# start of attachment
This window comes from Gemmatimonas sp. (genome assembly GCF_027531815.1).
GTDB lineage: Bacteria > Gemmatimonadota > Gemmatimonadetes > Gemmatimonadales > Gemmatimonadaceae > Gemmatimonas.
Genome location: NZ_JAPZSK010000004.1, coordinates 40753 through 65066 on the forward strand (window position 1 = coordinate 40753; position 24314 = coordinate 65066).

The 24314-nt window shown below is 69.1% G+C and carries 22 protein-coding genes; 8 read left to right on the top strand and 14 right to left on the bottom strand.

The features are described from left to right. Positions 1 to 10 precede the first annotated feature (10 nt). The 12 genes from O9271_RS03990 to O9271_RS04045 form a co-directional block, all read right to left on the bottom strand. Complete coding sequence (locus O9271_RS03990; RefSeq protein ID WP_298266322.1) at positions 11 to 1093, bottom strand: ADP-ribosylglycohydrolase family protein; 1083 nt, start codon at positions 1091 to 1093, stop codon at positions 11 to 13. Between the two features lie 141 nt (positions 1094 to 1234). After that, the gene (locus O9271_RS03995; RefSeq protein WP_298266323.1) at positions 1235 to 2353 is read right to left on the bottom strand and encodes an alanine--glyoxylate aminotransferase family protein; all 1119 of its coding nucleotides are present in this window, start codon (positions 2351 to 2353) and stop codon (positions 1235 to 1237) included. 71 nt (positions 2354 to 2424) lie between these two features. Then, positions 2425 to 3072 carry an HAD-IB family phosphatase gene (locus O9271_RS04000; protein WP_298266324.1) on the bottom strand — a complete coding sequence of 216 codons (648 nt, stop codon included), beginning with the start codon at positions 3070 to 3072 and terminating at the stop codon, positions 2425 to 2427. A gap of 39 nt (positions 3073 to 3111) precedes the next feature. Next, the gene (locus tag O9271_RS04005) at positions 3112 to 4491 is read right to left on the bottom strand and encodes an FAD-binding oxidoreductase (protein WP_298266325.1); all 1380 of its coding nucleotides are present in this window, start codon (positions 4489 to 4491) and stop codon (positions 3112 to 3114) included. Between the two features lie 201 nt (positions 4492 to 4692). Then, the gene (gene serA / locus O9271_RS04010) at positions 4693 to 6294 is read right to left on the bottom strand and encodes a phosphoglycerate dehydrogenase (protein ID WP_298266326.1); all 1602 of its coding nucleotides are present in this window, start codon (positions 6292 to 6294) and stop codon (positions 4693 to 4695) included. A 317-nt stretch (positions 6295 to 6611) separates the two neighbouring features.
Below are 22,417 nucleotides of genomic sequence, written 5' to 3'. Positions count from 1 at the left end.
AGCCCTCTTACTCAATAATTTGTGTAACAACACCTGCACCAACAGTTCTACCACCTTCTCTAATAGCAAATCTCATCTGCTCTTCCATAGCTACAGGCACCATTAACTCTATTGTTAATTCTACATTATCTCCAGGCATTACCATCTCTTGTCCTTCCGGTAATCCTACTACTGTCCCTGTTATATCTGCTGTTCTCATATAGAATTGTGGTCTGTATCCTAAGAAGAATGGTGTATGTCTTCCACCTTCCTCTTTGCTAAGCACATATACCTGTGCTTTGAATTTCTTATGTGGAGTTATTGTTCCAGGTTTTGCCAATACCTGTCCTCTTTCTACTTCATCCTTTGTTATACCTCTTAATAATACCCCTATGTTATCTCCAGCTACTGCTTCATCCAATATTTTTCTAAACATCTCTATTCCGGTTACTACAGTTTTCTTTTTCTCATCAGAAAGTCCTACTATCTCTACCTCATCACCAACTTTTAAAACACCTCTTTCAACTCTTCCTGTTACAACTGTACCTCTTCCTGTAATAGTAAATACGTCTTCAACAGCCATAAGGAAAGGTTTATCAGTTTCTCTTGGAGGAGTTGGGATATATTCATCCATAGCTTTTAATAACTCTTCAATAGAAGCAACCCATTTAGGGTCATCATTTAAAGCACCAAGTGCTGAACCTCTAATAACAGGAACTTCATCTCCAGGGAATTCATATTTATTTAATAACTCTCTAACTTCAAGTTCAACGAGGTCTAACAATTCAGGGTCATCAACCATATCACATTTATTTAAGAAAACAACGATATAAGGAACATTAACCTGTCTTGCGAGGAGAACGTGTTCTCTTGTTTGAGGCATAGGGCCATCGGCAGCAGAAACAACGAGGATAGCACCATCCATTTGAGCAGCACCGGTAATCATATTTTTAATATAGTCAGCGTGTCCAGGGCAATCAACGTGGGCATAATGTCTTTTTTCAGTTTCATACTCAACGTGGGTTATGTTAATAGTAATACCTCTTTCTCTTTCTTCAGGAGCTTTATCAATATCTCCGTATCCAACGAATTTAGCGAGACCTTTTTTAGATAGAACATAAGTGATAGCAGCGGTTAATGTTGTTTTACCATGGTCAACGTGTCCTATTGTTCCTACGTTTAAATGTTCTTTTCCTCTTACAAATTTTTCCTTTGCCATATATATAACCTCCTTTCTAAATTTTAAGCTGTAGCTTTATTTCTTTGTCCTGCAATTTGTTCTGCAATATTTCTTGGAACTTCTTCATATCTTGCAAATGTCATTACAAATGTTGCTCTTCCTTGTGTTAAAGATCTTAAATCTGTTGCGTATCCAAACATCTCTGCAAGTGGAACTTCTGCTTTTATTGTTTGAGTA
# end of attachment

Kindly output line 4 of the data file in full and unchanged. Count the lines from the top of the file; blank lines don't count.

The 24314-nt window shown below is 69.1% G+C and carries 22 protein-coding genes; 8 read left to right on the top strand and 14 right to left on the bottom strand.